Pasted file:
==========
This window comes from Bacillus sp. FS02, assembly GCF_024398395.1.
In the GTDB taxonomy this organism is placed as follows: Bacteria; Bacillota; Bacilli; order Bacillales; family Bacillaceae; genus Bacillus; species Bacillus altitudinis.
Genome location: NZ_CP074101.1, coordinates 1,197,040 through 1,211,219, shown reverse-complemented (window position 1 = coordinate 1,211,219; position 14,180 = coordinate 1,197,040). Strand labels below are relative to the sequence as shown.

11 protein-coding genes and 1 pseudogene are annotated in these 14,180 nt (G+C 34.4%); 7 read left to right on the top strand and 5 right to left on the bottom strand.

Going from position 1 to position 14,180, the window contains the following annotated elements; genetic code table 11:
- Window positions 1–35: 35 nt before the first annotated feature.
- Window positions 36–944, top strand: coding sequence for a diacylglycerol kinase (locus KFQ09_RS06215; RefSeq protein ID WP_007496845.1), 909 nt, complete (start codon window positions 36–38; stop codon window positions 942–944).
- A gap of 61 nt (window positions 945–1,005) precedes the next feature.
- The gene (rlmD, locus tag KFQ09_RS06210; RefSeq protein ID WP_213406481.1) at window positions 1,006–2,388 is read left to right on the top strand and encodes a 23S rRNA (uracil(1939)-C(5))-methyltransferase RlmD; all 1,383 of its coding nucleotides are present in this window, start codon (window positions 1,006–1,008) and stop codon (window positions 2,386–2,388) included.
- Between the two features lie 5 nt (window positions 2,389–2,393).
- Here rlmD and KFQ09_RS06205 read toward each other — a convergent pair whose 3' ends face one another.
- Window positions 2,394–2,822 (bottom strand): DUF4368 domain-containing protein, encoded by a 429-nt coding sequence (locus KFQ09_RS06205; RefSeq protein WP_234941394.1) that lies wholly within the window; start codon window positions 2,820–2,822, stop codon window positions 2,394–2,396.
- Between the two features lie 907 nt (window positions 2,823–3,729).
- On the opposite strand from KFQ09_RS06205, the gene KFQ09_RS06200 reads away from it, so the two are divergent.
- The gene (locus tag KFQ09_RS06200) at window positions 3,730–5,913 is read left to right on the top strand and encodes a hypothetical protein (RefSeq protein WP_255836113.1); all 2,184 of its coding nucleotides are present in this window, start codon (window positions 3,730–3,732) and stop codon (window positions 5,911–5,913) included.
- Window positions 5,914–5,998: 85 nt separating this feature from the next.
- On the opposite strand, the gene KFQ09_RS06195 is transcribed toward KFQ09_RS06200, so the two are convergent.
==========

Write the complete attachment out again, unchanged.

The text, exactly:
This window comes from Bacillus sp. FS02, assembly GCF_024398395.1.
In the GTDB taxonomy this organism is placed as follows: Bacteria; Bacillota; Bacilli; order Bacillales; family Bacillaceae; genus Bacillus; species Bacillus altitudinis.
Genome location: NZ_CP074101.1, coordinates 1,197,040 through 1,211,219, shown reverse-complemented (window position 1 = coordinate 1,211,219; position 14,180 = coordinate 1,197,040). Strand labels below are relative to the sequence as shown.

11 protein-coding genes and 1 pseudogene are annotated in these 14,180 nt (G+C 34.4%); 7 read left to right on the top strand and 5 right to left on the bottom strand.

Going from position 1 to position 14,180, the window contains the following annotated elements; genetic code table 11:
- Window positions 1–35: 35 nt before the first annotated feature.
- Window positions 36–944, top strand: coding sequence for a diacylglycerol kinase (locus KFQ09_RS06215; RefSeq protein ID WP_007496845.1), 909 nt, complete (start codon window positions 36–38; stop codon window positions 942–944).
- A gap of 61 nt (window positions 945–1,005) precedes the next feature.
- The gene (rlmD, locus tag KFQ09_RS06210; RefSeq protein ID WP_213406481.1) at window positions 1,006–2,388 is read left to right on the top strand and encodes a 23S rRNA (uracil(1939)-C(5))-methyltransferase RlmD; all 1,383 of its coding nucleotides are present in this window, start codon (window positions 1,006–1,008) and stop codon (window positions 2,386–2,388) included.
- Between the two features lie 5 nt (window positions 2,389–2,393).
- Here rlmD and KFQ09_RS06205 read toward each other — a convergent pair whose 3' ends face one another.
- Window positions 2,394–2,822 (bottom strand): DUF4368 domain-containing protein, encoded by a 429-nt coding sequence (locus KFQ09_RS06205; RefSeq protein WP_234941394.1) that lies wholly within the window; start codon window positions 2,820–2,822, stop codon window positions 2,394–2,396.
- Between the two features lie 907 nt (window positions 2,823–3,729).
- On the opposite strand from KFQ09_RS06205, the gene KFQ09_RS06200 reads away from it, so the two are divergent.
- The gene (locus tag KFQ09_RS06200) at window positions 3,730–5,913 is read left to right on the top strand and encodes a hypothetical protein (RefSeq protein WP_255836113.1); all 2,184 of its coding nucleotides are present in this window, start codon (window positions 3,730–3,732) and stop codon (window positions 5,911–5,913) included.
- Window positions 5,914–5,998: 85 nt separating this feature from the next.
- On the opposite strand, the gene KFQ09_RS06195 is transcribed toward KFQ09_RS06200, so the two are convergent.